I first wrote about the excessive amount of pills we all have in our homes way back on the 7th September 2010.
The “Pills for Everything” blog talked about the cure-all drug dependency culture we have developed thanks to the no-charge NHS. Yes I know we now have prescription charges, and of course we have all paid through our taxes. Nonetheless we continue to have “free at the point of delivery” expectations. We also seem to have an implicit belief that pills work – greatly encouraged by “go away” doctors and “come here” pharmaceutical companies.
A reminder of the facts:-
- 912 million prescriptions in 2007
- £10billion spent on medicine
- 10% of the NHS budget
In a rather more tongue in cheek blog – on 19th December 2010 I told the story of “Pilly Galore”. A typical elderly person with a whole range of ailments from the serious to the insecure. Secure only in the trust she has in her demigod GP – Astro Glax.
Some more facts:-
- Every year millions of people are given unnecessary or inappropriate drugs
- It is estimated £400m of drugs are wasted annually
- Multiple prescription drugs often have side effects in older people
- Up to 30% of all hospital admissions in the elderly are caused by inappropriate prescribing
Now comes the sting in the tail. Recent evidence produced by researchers at Universities of East Anglia and Kent, published in the American Geriatric Society Journal, suggests that combining certain types of drugs is linked to a higher risk of dying or mental decline. Up to half of all elderly people in the UK are taking one or other of the drugs. In some cases the combination of drugs were found to treble an elderly patients’ chance of dying within two years.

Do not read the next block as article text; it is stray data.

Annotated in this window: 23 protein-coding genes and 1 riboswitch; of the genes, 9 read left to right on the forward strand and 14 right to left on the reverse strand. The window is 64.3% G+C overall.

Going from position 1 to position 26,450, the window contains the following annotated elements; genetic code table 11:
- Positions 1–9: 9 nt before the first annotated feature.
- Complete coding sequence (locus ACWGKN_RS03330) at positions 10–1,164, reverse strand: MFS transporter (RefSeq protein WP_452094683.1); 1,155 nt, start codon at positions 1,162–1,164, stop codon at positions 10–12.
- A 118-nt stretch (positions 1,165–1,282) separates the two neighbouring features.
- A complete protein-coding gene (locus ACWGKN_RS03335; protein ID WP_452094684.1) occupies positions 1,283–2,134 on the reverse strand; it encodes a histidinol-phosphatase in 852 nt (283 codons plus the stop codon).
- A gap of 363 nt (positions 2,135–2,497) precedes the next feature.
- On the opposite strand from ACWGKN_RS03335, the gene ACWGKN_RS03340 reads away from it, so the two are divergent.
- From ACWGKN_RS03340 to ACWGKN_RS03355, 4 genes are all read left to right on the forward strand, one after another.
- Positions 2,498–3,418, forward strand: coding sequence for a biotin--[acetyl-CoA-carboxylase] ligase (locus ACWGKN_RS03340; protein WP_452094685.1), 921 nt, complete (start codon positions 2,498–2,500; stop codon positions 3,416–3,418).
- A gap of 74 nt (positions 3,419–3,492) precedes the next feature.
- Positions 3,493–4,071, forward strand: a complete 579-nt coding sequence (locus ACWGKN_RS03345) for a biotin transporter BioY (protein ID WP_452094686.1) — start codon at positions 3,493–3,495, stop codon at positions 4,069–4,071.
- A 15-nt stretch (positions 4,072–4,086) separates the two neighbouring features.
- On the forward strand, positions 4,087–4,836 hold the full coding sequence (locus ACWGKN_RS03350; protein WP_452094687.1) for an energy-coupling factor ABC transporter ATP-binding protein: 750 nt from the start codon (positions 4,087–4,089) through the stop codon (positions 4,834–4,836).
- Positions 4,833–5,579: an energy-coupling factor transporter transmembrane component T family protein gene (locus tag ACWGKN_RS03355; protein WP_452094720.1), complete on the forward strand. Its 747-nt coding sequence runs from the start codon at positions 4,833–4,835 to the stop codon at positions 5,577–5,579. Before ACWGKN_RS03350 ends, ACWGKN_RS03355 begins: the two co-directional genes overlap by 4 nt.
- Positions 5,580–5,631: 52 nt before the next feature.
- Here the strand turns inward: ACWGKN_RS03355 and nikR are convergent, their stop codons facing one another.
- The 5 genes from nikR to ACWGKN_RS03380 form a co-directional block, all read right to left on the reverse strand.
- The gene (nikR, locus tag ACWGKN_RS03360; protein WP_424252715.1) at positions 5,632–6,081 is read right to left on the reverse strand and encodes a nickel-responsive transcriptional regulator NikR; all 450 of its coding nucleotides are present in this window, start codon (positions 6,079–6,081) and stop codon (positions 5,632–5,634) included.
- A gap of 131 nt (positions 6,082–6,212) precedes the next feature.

It is not my intention to give medical advice nor am I saying that individual drugs are ineffective or should not be taken. You should consult your doctor before stopping taking any medication.
However, my point is that many elderly people are like Pilly Galore. Taking a cocktail of drugs – some which may have been prescribed years ago and never since reviewed, and others which may have just been obtained over the counter without the GP’s knowledge.
For many years I was privileged to be involved with elderly people admitted to nursing homes, most of them recently discharged from hospital. One of the first and most positive things our nurses did was to recommend to residents’ GPs that they stop prescribing much of the medication residents were receiving.
Taking people off unnecessary drugs like sedatives and antidepressants, often made remarkable improvements to the quality of people’s lives. You have to wonder whether many of the drugs elderly people were given were more in the interests of carers than the elderly themselves. A pill is a subtle form of restraint, now it seems a cocktail of pills may be your drink in the last chance saloon 😦 .
The Government, Care QualityCommission and the medical profession should step in and ensure that all elderly people have a medication review in the next six months. It would save money and lives!